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There are a couple of minor surprises in the new action picture “American Assassin.” For example, David Suchet, one of those terrifically accomplished British actors who ought to be doing Shakespeare or Pinter, has a minor part in it. He’s something like the director of the CIA.

Spies figure here, because the story is about a young American man who travels the globe to do harm to terrorists. Here’s the back story. He has just proposed to, and been accepted by, his pretty bikini clad girlfriend. Suddenly a gang of machine gun firing guys who would assert they were Muslim fundamentalists show up on that Spanish beach to kill a bunch of scantily clad Westerners.

His girlfriend is killed. But our hero, Mitch (Dylan O’Brien) recovers. He somehow finds out that one specific North African ordered that raid on unarmed civilians. So.

He studies the Koran. He takes all sorts of physical and weapons training. And he communicates with the North African’s website guys as if he were a philosophical fellow traveler. Finally he gets an invite to come to Tripoli and meet the gang.

But before he can kill the boss terrorist, the CIA breaks in. They’ve been bird dogging him. They shoot the North African and finish off all the boys. Then they take Mitch to their leader.

She passes him along to Stan, an experienced killer who trains murderers for special CIA overseas jobs. Stan is played by Michael Keaton, who has been having something of a career renaissance recently. He’s good here as the gritty instructor and manager of secret agents.

Mitch is one of the best of Stan’s boys. So he gets taken along to Turkey and then to Rome as Stan’s unit tries to trace a bunch of stolen plutonium and a nuke trigger that a guy called The Ghost is supposedly ready to put together for an Iranian general.

The rest of the story pretty much writes itself. There’s going to be a mole. There are going to be a couple of plot reversals, where accepted ends are replaced. Mitch is going to have to use his initiative more than once, defying orders. And Stan is going to have to show us he still has it in him to operate.

One other familiar plot device will be used. The Ghost will turn out to be a former student of Stan’s, talented as Mitch but with a broken moral governor.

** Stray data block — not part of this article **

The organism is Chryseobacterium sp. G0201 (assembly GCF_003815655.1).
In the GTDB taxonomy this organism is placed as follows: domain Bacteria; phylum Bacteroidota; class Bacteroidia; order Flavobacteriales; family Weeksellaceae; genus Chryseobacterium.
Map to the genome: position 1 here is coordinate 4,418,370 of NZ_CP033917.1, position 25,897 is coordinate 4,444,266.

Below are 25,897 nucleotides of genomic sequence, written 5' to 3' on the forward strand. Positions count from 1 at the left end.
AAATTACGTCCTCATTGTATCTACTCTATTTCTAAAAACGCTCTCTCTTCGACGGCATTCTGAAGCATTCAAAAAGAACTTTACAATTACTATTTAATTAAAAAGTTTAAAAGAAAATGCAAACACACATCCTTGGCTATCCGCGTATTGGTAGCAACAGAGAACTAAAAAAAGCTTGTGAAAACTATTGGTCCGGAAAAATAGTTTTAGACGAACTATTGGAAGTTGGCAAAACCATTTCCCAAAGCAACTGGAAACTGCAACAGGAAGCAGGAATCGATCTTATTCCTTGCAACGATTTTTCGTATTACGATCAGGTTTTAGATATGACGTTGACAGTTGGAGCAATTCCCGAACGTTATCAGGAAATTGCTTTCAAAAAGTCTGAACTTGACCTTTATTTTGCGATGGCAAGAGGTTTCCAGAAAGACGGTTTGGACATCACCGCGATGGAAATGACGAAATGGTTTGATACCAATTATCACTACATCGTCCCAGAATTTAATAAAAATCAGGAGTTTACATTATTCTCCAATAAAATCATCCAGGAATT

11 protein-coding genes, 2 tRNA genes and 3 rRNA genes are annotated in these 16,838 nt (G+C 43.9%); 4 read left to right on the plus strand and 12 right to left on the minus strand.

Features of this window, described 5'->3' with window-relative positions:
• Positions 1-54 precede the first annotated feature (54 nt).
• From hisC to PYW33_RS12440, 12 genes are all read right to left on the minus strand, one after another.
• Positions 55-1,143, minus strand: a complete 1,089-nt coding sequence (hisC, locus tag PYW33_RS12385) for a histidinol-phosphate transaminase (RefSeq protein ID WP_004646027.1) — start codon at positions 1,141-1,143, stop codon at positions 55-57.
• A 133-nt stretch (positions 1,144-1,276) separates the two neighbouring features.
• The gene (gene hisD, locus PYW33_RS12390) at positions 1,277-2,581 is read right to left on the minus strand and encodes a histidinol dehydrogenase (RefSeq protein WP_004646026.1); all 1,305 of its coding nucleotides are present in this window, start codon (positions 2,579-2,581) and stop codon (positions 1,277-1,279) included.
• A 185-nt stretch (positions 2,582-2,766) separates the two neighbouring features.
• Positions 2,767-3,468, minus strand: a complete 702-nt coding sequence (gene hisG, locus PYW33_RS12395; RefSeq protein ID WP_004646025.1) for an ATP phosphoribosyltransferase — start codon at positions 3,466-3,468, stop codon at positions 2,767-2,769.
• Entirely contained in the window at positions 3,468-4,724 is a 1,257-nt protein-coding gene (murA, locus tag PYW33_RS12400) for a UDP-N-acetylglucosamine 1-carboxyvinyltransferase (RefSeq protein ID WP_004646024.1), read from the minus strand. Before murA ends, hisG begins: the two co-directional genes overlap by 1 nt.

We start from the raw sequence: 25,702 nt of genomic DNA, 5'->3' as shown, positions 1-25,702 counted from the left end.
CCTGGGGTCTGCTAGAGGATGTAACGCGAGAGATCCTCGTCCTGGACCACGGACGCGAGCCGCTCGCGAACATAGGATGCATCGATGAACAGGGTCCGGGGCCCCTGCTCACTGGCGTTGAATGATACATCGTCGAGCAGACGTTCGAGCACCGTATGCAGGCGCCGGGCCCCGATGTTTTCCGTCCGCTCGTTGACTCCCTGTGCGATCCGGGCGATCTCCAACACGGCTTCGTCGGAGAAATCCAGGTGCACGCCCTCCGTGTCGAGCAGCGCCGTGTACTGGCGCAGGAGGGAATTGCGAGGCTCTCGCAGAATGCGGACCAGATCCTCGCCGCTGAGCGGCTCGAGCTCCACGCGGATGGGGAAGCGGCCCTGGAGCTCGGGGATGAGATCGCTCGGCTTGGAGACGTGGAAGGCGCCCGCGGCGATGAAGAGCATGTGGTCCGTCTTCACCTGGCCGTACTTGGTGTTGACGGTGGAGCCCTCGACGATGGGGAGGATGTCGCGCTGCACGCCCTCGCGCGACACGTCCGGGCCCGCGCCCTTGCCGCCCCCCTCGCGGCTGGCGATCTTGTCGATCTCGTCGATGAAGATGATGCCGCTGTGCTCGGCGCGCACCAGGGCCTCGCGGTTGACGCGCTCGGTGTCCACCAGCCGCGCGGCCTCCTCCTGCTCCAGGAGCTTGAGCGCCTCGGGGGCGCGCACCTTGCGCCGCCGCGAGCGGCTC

And there will be additional action sequences,
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including a last one that is as spectacular as relatively inexperienced director Michael Questa had money to do.

The big surprise about this movie is that it gives the public what they want. For 16 years or so, politicians have told us we were at war with terrorism. It would be astonishing if Americans didn’t want to see movies about heroes among us hitting back at the types who caused the 9/11 attacks, got us to fight in Afghanistan and Syria, and inspired terrorism in Western European capitals, including London last week.

But Hollywood hasn’t given us fictional accounts of gutsy Yankees taking the fight to our enemies. To be fair, neither have publishers. This may partly explain the national lack of enthusiasm for novels, for narrative television, and for the movies our entertainment media are not responsive to their potential domestic audiences.

This may be one of the unforeseen consequences of our shift from reliance on wages to reliance on wealth. This maybe why the TV network bosses are so willing to see their late evening talk show ratings collapse. They want to do “smart” political bits no matter what audiences want. And they all want to do the same political point of view.

Then this little active but underfunded fight, drive, and shoot movie comes along. It offers ticket buyers a chance to see Middle Eastern ish terrorists getting tagged. And it sells a lot of tickets its first weekend.

Think the brass at Warners and 20th Century Fox will be paying attention? They might not. After all, they’ve already got all the money they can spend. And if they catered to ticket buyers, their friends might snub ’em.

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